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Top agriculture accolade for Wen Jiabao

Beijing (UCAN): On October 2, the United Nations Food and Agriculture Organisation (FAO) awarded the Agricola Medal, its highest recognition, to China’s premier, Wen Jiabao, for his dedication in promoting food security and poverty reduction in China and around the world.

He was presented with the medal by the general director, Jose Graziano da Silva, in the Great Hall of the People in Beijing. 

This is the second time the award has gone to a Chinese statesperson. The first was to then-president, Jiang Zemin, in 1998.

However, Joseph, a Catholic farmer from central Shaanxi province, noted that incomes remain very low despite government subsidies. 

He said the costs of labour, fertiliser and animal feed keep rising, leading many farmers to become construction workers to make a living. Inefficient market mechanisms mean small profit margins, preventing farmers from investing in modern technology to raise productivity and improve living standards.

Joseph explained, “Wen is a popular premier among farmers. He has visited rural villages many times and paid close attention to our difficulties.”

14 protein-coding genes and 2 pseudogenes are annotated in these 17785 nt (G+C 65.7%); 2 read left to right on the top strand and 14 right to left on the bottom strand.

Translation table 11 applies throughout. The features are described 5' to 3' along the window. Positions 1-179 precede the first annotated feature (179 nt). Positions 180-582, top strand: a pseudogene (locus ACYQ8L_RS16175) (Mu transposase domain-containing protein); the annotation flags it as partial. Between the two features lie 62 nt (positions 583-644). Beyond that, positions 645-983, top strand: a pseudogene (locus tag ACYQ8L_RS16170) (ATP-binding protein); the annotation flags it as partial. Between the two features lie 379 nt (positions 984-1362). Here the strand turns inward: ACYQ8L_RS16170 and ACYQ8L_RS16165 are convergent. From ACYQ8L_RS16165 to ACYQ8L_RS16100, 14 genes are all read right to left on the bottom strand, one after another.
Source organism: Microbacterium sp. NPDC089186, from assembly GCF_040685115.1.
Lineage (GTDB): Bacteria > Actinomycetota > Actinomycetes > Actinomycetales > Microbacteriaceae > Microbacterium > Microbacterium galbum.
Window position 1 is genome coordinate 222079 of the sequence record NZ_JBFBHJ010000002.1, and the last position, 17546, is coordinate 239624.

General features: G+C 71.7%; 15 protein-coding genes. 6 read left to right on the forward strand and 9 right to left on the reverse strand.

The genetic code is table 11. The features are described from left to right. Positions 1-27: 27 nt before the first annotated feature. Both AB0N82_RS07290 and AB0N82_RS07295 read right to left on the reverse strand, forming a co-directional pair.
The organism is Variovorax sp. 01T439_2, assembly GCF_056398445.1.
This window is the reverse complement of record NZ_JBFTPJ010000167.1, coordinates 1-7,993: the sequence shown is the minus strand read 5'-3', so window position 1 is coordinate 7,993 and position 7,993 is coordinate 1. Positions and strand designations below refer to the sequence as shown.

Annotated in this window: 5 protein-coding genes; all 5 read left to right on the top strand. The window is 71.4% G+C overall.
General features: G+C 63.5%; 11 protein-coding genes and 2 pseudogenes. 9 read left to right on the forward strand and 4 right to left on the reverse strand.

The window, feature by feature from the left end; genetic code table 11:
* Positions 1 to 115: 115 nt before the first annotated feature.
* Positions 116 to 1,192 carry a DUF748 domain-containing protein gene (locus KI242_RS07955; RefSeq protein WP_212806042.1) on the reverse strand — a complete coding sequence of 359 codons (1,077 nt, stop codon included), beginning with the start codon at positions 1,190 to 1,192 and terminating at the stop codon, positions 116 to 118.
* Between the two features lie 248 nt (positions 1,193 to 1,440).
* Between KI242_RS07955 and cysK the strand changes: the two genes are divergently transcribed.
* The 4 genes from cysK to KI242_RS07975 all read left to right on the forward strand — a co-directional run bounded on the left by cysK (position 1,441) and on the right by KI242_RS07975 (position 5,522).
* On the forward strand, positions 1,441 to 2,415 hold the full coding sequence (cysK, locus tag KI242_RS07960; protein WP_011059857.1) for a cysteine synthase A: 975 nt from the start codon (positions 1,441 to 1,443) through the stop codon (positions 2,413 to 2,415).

Father John, who works in a rural parish in northeastern China, says the premier has tried to implement such farmer-friendly policies as agricultural tax exemption, medical services and an endowment insurance scheme. 

At the medal ceremony, the 70-year-old Wen pledged to seek steady growth in agricultural products and enable Chinese farmers to share the achievements resulting from the country’s rapid economic development and social progress.

However, Father John doubted whether these promises would be realised, noting that local officials often ignore the central government’s farmer-friendly policies.

“In order to make money, the officials deliberately abandon fertile farmland for years and let it become wasteland. Then they redevelop it to build factories or other real estate,” he said.

He also pointed out that many farmers receive little compensation when their farmland is confiscated by the government or purchased by developers.

“Since farmers know little about legal matters, they are helpless when faced with collusion between officials and developers. The central government has prohibited forced land acquisition, but its orders are not observed at the local level,” he explained.

The government claims farmers have become richer, but “this has not really happened,” Father John said. “They are comparing things with the past, not with farmers in other countries.”

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